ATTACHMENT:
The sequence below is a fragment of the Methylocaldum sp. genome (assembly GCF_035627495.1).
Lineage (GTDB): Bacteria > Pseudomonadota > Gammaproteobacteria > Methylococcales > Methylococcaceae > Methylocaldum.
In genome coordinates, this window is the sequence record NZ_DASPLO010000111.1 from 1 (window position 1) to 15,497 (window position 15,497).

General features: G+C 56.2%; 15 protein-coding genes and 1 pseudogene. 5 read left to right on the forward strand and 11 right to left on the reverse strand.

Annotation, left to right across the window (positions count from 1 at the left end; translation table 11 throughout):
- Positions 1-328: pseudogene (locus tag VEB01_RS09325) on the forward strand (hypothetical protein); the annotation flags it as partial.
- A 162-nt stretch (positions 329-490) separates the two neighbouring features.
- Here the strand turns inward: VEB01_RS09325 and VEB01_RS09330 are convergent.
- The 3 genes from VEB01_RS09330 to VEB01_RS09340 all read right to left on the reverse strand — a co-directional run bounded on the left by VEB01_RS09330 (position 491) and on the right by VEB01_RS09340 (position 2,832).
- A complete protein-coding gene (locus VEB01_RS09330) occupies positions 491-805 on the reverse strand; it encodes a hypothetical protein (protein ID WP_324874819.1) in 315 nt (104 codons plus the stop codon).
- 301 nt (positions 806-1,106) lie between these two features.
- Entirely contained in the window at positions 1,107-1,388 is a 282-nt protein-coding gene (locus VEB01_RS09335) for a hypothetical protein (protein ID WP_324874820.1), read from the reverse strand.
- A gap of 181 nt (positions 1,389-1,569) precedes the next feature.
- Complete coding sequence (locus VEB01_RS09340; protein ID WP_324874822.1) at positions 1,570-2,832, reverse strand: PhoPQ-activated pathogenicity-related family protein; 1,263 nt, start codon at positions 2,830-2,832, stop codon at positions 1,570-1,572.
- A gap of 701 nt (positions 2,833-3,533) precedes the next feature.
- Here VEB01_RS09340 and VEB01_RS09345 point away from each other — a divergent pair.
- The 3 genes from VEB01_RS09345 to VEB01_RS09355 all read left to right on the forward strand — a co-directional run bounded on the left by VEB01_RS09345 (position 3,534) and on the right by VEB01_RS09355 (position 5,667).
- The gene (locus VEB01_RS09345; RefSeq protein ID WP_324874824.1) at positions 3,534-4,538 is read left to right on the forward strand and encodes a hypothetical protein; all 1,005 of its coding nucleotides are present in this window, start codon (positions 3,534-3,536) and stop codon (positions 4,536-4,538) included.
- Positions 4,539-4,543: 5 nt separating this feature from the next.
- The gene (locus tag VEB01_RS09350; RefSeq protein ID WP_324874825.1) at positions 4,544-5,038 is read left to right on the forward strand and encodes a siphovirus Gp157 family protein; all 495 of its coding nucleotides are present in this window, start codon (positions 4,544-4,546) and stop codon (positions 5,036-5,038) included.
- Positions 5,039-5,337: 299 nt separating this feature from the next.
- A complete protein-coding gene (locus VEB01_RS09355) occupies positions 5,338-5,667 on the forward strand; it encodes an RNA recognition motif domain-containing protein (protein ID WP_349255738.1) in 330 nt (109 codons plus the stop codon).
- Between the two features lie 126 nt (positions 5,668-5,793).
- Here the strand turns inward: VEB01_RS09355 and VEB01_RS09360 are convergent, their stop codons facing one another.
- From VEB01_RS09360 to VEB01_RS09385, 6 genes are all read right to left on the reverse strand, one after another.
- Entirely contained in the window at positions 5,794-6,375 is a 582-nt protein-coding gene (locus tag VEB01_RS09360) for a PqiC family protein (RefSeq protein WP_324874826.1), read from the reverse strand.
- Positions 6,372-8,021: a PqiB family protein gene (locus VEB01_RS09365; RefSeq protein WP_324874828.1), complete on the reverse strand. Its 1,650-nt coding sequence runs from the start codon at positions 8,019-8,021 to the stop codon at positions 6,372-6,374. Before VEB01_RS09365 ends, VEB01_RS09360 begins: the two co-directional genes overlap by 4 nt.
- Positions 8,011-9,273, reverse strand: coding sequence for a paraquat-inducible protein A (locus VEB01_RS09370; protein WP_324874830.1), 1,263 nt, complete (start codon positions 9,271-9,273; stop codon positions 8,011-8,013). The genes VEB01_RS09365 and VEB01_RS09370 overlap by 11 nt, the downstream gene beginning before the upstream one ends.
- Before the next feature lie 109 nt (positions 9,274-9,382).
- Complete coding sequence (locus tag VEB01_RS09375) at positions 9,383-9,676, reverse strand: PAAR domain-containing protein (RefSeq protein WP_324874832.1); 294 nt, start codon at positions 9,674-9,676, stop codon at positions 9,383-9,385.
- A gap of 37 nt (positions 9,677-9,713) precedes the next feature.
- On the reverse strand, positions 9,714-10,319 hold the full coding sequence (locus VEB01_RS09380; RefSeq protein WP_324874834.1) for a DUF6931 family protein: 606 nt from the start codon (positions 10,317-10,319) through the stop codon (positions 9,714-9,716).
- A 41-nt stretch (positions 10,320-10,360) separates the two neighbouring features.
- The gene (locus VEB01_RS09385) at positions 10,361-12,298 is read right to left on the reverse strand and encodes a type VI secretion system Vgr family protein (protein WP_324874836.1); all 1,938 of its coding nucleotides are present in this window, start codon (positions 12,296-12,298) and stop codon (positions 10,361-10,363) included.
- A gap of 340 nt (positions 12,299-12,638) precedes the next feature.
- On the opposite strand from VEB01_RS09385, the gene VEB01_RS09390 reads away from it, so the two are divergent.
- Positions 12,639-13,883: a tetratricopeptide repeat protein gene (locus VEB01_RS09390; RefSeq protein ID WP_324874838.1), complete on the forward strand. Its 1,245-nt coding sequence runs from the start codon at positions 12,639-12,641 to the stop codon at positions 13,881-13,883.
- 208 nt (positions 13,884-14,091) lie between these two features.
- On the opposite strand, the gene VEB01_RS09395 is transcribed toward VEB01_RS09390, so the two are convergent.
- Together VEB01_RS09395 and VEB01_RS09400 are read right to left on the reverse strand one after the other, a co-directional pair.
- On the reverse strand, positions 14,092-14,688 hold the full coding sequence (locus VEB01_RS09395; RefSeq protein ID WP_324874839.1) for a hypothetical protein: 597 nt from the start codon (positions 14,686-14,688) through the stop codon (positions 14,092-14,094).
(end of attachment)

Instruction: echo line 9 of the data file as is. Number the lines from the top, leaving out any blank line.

- The 3 genes from VEB01_RS09330 to VEB01_RS09340 all read right to left on the reverse strand — a co-directional run bounded on the left by VEB01_RS09330 (position 491) and on the right by VEB01_RS09340 (position 2,832).